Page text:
COVID-19 Information

The College recognizes that the COVID-19 pandemic is not over and is continually evolving. The College will continue to monitor, respond and communicate accordingly.

On June 14, 2022, the Province of Alberta lifted all remaining mandatory public health restrictions, as the Omicron BA.2 wave subsided and COVID-19 hospitalizations were declining. As our communities are learning to live with COVID-19, registered dental hygienists are reminded to remain diligent in applying infection prevention and control standards and best practices.

COVID-19 Immunization

COVID-19 vaccines are a safe and effective way to help prevent infection, protect you from getting severely sick from COVID-19, and prevent the spread.

Current Alberta Health guidance recommends that all eligible Albertans receive their first and second doses of an available and approved COVID-19 vaccine.

The Government of Alberta has not currently mandated COVID-19 vaccines for healthcare workers or any specific populations. Registered Dental Hygienists should be aware of any immunization requirements set out by employers policy based on Occupational Health and Safety legislation.


College Responsibilities

The Health Professions Act (HPA) is the Province of Alberta’s guiding document for regulatory colleges, including the College of Registered Dental Hygienists of Alberta (the College). The College is accountable to the Government of Alberta under the framework established by the HPA.

The College is also responsible for following all public health orders and guidance provided through the Chief Medical Officer of Health.


Registered Dental Hygienist Responsibilities

It is the responsibility of all registered dental hygienists to comply with the College’s Practice Standards and Code of Ethics, as mandated by the HPA, and to apply these to their dental hygiene practice, regardless of practice setting or area of responsibility.

Registered Dental Hygienists must adhere to the applicable governing legislation (Alberta Health Professions Act, CRDHA Practice Standards, CRDHA Code of Ethics and the Alberta Dental Hygienist Profession Regulation) and shall not make any representations that are false, inaccurate, misleading, not objectively verifiable, or contrary to the public interest or health.

Any actions taken, while acting as a regulated health professional, that are contrary to the governing legislation may result in unprofessional conduct and may be subject to investigation by the College.


A point-of-care risk assessment is the process of identifying the hazard, assessing the task, identifying the level of risk, and then determining if additional measures are required above routine practices to help reduce risk.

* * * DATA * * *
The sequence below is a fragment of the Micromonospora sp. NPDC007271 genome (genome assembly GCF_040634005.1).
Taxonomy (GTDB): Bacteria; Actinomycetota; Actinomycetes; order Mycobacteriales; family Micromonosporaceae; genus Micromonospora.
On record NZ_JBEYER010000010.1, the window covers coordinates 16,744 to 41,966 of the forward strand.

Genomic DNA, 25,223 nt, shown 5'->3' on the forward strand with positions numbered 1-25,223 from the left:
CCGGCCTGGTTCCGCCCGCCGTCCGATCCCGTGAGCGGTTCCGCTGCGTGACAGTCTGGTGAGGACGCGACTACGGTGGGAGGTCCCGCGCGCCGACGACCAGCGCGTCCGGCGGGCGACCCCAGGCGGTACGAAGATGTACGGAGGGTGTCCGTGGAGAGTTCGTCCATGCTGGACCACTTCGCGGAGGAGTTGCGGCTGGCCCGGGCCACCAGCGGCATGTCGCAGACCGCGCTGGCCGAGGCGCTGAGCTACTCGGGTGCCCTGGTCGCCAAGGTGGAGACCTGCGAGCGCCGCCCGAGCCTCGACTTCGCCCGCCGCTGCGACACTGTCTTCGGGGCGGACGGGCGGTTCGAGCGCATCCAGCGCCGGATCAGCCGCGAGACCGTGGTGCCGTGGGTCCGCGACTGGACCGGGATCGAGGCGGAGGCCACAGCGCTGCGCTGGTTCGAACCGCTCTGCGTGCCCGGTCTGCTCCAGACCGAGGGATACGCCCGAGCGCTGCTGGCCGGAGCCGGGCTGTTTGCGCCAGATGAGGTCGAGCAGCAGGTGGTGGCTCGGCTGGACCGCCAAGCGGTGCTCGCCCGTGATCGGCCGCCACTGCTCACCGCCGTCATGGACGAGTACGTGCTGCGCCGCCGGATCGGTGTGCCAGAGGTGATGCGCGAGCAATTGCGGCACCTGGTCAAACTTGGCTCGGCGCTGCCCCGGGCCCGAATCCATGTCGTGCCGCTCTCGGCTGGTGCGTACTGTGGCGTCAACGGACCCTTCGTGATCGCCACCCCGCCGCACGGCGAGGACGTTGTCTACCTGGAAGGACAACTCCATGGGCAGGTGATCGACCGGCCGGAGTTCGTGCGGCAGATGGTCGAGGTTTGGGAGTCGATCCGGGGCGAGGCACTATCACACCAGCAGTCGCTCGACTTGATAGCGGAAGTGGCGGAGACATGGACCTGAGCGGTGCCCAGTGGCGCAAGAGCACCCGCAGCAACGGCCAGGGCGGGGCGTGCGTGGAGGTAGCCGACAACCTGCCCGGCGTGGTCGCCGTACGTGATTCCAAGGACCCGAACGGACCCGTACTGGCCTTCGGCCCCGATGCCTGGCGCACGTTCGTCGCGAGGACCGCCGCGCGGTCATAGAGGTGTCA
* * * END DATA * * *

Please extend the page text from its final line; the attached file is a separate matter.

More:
New Infection Prevention and Control (IPC) Guidelines have been developed as a collaboration between the CRDHA, the College of Alberta Dental Assistants, the College of Alberta Denturists, and the College of Dental Technicians of Alberta and have been approved by the Councils of all four Colleges. The new IPC guidelines went into effect on June 1, 2022.

A dental hygienist would assess the risk of spread of infectious disease and determine methods to mitigate the risk of transmitting the infections to and from clients, and staff in all healthcare settings. 

Infection Prevention and Control Guidelines

The province has lifted all PPE requirements. However, risk of transmission for COVID-19 and other respiratory illnesses still exists, and segments of the population remain vulnerable to infection (e.g., children under the age of 12 years, persons with specific underlying health conditions, unvaccinated individuals). Oral healthcare providers need to remain diligent in assessing the risk through their point-of-care risk assessments and applying infection prevention and control practices based on the premise that everyone is potentially infective. 

There are several ways to control hazards and reduce the risk of transmission. One strategy is to use the National Institute of Occupational Safety and Health (NIOSH) hierarchy of controls: 

  1. Elimination – the most effective control is to remove the hazard from the workplace (e.g., reschedule the appointment if the client exhibits symptoms)
  2. Substitution – treat the client but modify the practice (e.g., do not perform aerosol-generating procedures)
  3. Engineering controls–includes designs or modifications to practices, equipment, ventilation systems and processes that reduce the source of exposure (e.g., high volume evacuation, 4-handed dentistry, work on clients in a closed operatory). 
  4. Administrative controls–alter the way the work is done including timing of work, policies and other rules (e.g., policies and staff training). 
  5. Personal protective equipment–reduce the risk of transmission/exposure through enhanced PPE (e.g., N95 masks, face-shields, gowns). PPE is considered the least effective of all the controls.  

Point of Care Risk Assessment Tool